Mom on the Moon / a short story by Laura Gene Alpern
When Hazel landed on the moon, she figured she had been captured by terrorists. Hadn’t she told the children that Sunset Towers Home with its disregard for security was a perfect target for terrorists? Well, now they would have to believe her.
Thinking of her son and daughter nearly made her heart stop. Were they here and did they need her help?
She looked around as quickly as the bubble-like helmet would allow. It was an instinct, the way she always used to stretch her hand out to brace whichever kid was beside her in the front seat when she had to brake suddenly, before seat belts were invented. She still worried, though they were, let’s see, how old now?
Old enough not to want her reminding them of their age. That was how she had answered the snoopy doctor who asked her “And how old are you, Hazel?” She knew perfectly well that he was trying to trip her up so she had acted coy, “Why are you trying to make me remember, when I’m trying to forget?”
Now, what was she doing? Oh yes, looking for her son and daughter in case they were up here without bubble masks. Like the hostess always said on the airplane: make sure your own mask is on first before you go helping the children.
The children didn’t seem to be have been kidnapped, thank God. Nothing here but fields of gray moon dust. What next? Oh yes, she was going to try to remember their ages. This was worrisome, like a pile of uncorrected homework, back when she was a schoolteacher. Sums and multiplications, so many wrong numbers, all written in a child’s shaky hand.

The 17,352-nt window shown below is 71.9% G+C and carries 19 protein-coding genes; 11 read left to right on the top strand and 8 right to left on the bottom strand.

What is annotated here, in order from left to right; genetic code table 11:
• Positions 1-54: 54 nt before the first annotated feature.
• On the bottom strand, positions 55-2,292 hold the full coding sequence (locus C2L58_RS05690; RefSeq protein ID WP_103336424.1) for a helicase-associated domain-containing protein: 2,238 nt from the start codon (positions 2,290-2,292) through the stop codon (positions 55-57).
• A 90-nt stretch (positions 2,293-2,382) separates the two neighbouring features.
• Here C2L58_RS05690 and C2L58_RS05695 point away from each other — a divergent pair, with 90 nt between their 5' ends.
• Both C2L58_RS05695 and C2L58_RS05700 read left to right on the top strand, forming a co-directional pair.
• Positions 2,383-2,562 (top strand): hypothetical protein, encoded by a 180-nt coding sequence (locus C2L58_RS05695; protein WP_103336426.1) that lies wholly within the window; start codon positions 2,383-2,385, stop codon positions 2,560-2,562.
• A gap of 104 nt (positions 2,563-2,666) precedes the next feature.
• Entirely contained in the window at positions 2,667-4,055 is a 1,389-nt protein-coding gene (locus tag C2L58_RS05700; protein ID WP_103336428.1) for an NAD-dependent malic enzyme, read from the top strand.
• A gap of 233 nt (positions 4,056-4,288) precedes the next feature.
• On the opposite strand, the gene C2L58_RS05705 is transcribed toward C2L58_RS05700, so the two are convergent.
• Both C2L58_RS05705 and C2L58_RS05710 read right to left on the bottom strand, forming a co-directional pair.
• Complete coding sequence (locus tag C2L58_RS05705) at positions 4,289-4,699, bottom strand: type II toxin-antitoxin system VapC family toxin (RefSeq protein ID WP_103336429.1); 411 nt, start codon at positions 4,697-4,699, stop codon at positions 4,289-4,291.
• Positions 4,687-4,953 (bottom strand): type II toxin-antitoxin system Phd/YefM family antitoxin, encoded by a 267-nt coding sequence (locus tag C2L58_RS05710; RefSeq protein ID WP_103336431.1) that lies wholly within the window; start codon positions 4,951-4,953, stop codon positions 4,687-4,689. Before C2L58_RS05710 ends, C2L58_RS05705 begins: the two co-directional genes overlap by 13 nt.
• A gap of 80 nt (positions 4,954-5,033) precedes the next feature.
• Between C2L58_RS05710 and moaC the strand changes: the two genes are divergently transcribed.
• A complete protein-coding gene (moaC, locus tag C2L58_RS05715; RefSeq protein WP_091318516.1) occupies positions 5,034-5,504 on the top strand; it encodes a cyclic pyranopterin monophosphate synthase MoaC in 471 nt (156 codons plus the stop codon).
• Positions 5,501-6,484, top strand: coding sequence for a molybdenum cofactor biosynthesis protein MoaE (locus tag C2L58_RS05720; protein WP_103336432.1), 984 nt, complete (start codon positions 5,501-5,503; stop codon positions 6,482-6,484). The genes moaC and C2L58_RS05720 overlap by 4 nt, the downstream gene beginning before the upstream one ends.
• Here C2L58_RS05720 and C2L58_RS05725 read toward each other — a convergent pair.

Maybe first she should look for a way to get back home. Usually the minibus for residents was parked right nearby when you needed it and a nice social lady was there show you the way.
Hazel looked around and sure enough there was a space ship parked nearby, not a minute too soon, because it was getting dark.
When she reached the space ship she remembered that on the moon it is always dark, and this worried her because it might be morning on earth already and the Good Morning broadcast would come through the metal grill.
Except that if she was still on the moon, it would not cheerfully say “Today’s programs are: bridge at eleven in room three, bingo tonight at eight in the main hall,” (she could never remember the times). Today it would say “we regret to inform you that due to a terrorist attack one of our residents is now on the moon.”
Her son and daughter would be so worried.
Hazel entered the spaceship, sat down on the padded seat and said (loudly because she could not see anyone): “We’re ready for take-off now! Please take off!”
Nothing happened. Hazel studied the dials on the panel. Her son had shown her how to use the new computers just last week or maybe last year. There was a gray screen and a button labeled “zoom in to earth.” Any fool could see this was the one to press.
She pressed hard and zoomed in to her bedroom, where she was surprised to see herself lying peacefully in bed.
Uh oh, she thought. Her stomach took a little flip. If that’s me in bed, what am I doing up here on the moon?
It did not take long till she figured it out. She had always been good at reasoning, even though lately she was becoming forgetful, especially with dates and numbers.
A cheat sheet flashed briefly across the screen. 94, 62, 59, it said.
Those must be the ages, hers and the children’s, and it was nice, because it wound things up nice and tidy. But it didn’t matter as much as she’d thought.
What mattered was that the Hazel down there on the bed looked quite relaxed, almost like she was smiling in her sleep.
And that was sure to make things a little easier for her daughter and her son, when they found her there in the morning.